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Notes on the Geography of Northern India: Lucknow Residency

The Residency, or the home of the British representative stationed in princely Lucknow, was destroyed in 1857 yet has lingered on as an important monument ever since, first to the intrepidity of the British under siege and since 1947 to the determination of India's early freedom fighters.

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Northern India: Lucknow Residency picture 1

The Baillie Guard Gate, built in 1814 by Resident John Baillie to enclose the 33-acre site. The first resident had come in 1775, when the capital of Oudh was shifted from Faizabad to Lucknow. The land belonged to the Nawab of Oudh, who built the buildings, owned them, and was expected to maintain them, at least until 1856, when the last nawab was deposed and the last British resident replaced by a Commissioner.

Northern India: Lucknow Residency picture 2

"The Residency is the spot which all Englishmen will wish to visit first in Lucknow." So speaks colonial-era editions of Murray's Handbook for India. Its location may have been selected by Claude Martin, who had been, among other things, a land surveyor for the East India Company.

There are no known photos of the Residency before its destruction in 1857. Its restoration would therefore be a work of supposition. The Archaeological Survey's report for 1902/3 states in any case that restoration was not the Survey's goal: instead, its "idea has been to avoid all outward semblance of patching up a ruin."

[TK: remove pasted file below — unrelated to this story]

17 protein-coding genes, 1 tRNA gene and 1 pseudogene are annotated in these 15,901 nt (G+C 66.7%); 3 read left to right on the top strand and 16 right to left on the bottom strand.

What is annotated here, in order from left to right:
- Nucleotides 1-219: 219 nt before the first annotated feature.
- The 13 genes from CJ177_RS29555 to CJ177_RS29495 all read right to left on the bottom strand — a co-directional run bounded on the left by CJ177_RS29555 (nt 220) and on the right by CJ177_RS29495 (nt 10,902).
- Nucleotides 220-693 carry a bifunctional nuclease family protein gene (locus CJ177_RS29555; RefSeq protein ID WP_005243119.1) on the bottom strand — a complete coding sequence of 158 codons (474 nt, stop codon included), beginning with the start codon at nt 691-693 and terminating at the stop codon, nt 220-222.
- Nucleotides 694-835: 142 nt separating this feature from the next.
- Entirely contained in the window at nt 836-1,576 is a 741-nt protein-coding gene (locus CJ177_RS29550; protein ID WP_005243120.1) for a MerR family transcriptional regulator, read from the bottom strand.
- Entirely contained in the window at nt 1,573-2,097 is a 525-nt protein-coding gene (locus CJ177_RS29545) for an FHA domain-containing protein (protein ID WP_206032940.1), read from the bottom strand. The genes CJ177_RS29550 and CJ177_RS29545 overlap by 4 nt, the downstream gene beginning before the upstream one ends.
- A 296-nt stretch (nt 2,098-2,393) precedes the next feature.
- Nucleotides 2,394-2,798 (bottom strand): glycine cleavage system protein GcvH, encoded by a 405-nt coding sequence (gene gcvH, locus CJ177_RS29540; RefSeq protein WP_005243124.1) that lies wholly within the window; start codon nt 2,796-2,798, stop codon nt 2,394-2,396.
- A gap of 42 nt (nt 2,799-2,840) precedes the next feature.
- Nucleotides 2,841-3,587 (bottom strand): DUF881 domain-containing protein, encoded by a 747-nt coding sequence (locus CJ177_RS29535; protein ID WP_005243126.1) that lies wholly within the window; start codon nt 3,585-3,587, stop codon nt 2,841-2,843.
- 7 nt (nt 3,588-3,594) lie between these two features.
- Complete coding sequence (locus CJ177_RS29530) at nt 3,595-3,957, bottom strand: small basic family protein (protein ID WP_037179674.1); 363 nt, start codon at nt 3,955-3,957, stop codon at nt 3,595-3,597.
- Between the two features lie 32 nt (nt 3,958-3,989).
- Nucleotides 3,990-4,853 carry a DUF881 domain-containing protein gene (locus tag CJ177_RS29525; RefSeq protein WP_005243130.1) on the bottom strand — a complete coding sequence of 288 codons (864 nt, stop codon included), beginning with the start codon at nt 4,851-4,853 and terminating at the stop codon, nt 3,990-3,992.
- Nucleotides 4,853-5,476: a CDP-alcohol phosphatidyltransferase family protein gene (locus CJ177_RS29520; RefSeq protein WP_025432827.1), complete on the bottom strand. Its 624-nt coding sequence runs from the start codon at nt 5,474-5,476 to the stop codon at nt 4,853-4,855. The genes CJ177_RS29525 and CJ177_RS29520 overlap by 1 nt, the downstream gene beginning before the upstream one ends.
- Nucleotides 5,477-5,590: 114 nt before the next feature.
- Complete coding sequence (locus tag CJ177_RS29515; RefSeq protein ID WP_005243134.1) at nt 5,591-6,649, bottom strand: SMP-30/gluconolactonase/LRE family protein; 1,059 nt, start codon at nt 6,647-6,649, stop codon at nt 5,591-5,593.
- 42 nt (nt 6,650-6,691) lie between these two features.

Northern India: Lucknow Residency picture 3

The monument in the previous photo carries this plaque.

Northern India: Lucknow Residency picture 4

And this one.

Northern India: Lucknow Residency picture 5

The grandest building on the site was not the residency but the banqueting hall, which was built--also by a nawab--in the early 19th century.

Northern India: Lucknow Residency picture 6

Another view.

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So things stand.

Northern India: Lucknow Residency picture 8

The rear of the banqueting hall.

Northern India: Lucknow Residency picture 9

A stucco fireplace.

Northern India: Lucknow Residency picture 10

A marble-inlaid fountain.

Northern India: Lucknow Residency picture 11

The residency proper.

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A plaque marks the spot where Henry Lawrence, the commander of the besieged British, died.

Northern India: Lucknow Residency picture 13

An obelisk sits nearby.

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One face of it.

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The Residency cemetery has 2000 graves.

Northern India: Lucknow Residency picture 16

Here, Lawrence's.

Northern India: Lucknow Residency picture 17

The famous epitaph.


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